For the Open Internet, the Best Defense is a Strong Offense
Written by Mark Stanley
Despite recent setbacks for the Internet community in Washington, the push for legislation to improve privacy and innovation is not in vain.
Recently, there’s been a string of legislative disappointments for the Internet industry and advocates in DC. If you’re in the business of getting bills passed, DC can break your heart. As JFK once said, Washington is a city of northern charm and southern efficiency – sometimes it seems not a lot gets done.
For those from the tech world who live by the mantras ‘done is better than perfect’ and ‘move fast and break things,’ the drawn out deliberations and compromises can be discouraging. Folks who work in tech and startups are often content to remain outside the Beltway, where they are free to create and get things done without the hurdles encountered in DC.
The fate of two bills in the last few weeks has been the source of particular frustration.
The first was the USA Freedom Act, the bill to end bulk collection of data by the National Security Agency. Civil libertarians and giants from the Internet industry teamed up to endorse the bill, but despite broad support, it seemed like a long shot. Then the unexpected happened: Representative Goodlatte, Chair of the House Judiciary Committee, swiftly passed the bill out of his committee. In a matter of days, Chairman Rogers, to the surprise of anyone familiar with his track record on privacy, passed the bill out of the Intelligence Committee.
However, just before the bill was taken to a floor vote, several amendments were added – one in particular appeared to allow for mass collection of data, if not for the entire country, then for very large sets of people. The bill passed, amendments intact. Much of the tech community, stunned by the rapid turn of events, in which a good bill had suddenly been severely weakened, pulled its support. Progress was made, but it wasn’t what advocates and companies hoped for.
The second bill was patent reform. The purpose of the bill was to rein in patent trolls – companies that procure huge numbers of patents and then bring infringement suits against other companies and innovators, all to make an easy buck. In late 2013, the House passed a reform bill, and hopes were high the Senate would follow suit. But Senator Leahy, Chairman of the Judiciary Committee, was forced to deal reform a fatal blow, pulling the bill from his committee’s agenda because of the inability of lawmakers to agree on a path forward.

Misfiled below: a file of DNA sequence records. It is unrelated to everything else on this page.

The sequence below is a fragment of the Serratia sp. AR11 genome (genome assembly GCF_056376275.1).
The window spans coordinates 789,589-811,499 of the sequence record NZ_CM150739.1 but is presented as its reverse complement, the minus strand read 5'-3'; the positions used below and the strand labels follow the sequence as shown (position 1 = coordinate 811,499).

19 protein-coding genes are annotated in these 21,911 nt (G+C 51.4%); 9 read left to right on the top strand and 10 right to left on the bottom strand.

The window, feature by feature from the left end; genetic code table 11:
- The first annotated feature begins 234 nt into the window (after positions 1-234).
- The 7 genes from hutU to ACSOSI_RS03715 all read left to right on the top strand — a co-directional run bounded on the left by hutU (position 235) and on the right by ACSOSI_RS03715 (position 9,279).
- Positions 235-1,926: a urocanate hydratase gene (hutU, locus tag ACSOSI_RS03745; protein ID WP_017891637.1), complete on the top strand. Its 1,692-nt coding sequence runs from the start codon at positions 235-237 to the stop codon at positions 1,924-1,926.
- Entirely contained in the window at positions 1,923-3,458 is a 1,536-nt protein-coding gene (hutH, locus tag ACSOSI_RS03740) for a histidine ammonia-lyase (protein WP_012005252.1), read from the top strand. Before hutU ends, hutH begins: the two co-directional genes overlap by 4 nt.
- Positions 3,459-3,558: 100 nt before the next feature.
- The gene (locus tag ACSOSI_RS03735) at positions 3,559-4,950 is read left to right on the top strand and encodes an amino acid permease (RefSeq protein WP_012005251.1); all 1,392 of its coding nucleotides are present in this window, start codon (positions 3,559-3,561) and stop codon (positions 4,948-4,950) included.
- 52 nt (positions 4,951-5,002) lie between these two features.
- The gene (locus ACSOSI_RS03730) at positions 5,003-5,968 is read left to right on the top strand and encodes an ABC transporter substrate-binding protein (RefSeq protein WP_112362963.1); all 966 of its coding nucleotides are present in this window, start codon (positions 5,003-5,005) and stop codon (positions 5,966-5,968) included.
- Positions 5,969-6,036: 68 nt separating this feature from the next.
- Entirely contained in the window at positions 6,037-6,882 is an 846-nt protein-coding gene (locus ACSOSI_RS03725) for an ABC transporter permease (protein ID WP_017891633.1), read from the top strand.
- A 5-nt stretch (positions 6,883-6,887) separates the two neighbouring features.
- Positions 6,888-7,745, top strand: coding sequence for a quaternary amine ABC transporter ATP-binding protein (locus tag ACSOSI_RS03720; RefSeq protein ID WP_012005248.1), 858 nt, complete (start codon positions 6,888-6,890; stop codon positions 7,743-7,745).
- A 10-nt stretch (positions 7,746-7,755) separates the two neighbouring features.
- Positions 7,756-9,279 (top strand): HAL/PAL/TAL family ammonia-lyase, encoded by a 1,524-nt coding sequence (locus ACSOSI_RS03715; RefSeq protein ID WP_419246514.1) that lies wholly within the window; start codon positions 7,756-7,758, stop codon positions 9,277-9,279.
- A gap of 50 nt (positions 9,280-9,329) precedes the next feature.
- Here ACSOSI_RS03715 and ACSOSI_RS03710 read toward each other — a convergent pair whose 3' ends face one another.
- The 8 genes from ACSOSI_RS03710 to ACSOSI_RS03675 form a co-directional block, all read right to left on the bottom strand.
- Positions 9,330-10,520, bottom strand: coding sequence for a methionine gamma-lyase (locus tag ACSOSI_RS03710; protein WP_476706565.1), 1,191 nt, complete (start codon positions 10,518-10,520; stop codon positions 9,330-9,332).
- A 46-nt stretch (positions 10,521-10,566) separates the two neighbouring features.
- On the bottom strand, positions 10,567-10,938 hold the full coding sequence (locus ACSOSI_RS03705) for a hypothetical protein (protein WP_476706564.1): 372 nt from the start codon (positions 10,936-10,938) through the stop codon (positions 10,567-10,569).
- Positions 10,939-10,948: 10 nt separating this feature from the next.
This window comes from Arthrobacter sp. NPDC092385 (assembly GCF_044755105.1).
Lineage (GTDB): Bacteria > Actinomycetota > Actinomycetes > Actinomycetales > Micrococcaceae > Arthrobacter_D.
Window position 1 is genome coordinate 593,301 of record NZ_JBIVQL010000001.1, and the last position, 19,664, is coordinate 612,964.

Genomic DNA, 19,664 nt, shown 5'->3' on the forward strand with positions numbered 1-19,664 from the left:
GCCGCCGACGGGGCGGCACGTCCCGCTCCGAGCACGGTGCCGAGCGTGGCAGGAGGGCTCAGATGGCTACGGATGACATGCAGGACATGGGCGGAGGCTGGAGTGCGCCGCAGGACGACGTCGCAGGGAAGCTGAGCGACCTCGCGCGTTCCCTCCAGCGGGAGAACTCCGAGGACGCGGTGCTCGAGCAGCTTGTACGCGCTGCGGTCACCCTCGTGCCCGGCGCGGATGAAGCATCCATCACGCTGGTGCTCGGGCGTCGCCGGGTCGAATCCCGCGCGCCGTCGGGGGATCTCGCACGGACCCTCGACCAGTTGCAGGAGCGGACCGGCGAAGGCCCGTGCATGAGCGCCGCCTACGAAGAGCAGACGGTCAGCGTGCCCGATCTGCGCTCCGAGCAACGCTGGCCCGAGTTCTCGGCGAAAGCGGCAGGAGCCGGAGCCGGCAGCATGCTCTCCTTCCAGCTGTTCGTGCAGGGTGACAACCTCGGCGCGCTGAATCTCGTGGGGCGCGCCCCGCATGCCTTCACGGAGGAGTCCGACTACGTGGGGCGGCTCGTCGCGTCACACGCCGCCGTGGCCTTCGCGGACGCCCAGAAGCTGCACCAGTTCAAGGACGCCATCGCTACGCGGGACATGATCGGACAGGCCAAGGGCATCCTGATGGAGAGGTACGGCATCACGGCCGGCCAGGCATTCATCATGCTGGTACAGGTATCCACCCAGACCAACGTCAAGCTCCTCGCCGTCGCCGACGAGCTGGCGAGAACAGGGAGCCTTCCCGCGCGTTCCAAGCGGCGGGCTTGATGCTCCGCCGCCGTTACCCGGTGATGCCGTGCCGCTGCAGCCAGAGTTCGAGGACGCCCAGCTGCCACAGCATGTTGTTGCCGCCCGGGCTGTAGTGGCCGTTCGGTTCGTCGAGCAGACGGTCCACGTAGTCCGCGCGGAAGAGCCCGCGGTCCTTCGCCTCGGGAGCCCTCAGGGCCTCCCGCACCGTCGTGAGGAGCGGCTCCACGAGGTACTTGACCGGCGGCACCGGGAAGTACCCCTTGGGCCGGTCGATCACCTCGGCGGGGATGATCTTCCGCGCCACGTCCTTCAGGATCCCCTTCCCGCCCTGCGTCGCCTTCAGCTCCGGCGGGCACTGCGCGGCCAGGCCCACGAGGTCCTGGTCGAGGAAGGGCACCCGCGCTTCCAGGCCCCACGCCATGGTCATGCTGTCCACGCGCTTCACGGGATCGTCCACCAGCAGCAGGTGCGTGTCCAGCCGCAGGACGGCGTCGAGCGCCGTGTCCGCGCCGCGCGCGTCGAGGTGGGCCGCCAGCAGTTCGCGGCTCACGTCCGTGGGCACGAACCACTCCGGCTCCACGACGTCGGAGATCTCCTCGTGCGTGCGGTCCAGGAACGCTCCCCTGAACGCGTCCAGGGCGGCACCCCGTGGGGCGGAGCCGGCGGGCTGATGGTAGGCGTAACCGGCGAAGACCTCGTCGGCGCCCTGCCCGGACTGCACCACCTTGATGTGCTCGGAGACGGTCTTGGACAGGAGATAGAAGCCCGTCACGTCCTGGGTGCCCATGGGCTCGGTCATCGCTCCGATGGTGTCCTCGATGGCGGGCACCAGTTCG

Despite the less-than-rosy picture painted by the tale of these two bills, all is not lost. In the case of the USA Freedom Act, there is still an opportunity for a stronger bill in the Senate. Ultimately, a compromise is still possible that could substantially improve the status quo. Although the path to reform has been protracted, the reality is that the political system, and especially Congress, isn’t necessarily built for quick and complete victories.
The second reason to be sanguine is that even when change is incremental or doesn’t pan out, the best defense is still a strong offense.
Taking the long view, we can’t get too discouraged when a bill doesn’t pass or we don’t get everything we want. In the short term, the defeat may sting. But if we weren’t pushing forward, our opponents would be pushing back with even greater force.
If there were not groups and companies pushing for surveillance reform, pushing for laws to bolster innovation, and pushing for free expression rights, then special interests long ago would have diminished privacy far beyond its current state, built insurmountable barriers to entry for startups, and censored the Internet beyond recognition.
So we must keep fighting and be mindful that, even during times when hard-won progress seems incremental at best, if we weren’t pushing for legislation to defend and improve the open Internet, opponents would be passing legislation to dismantle it.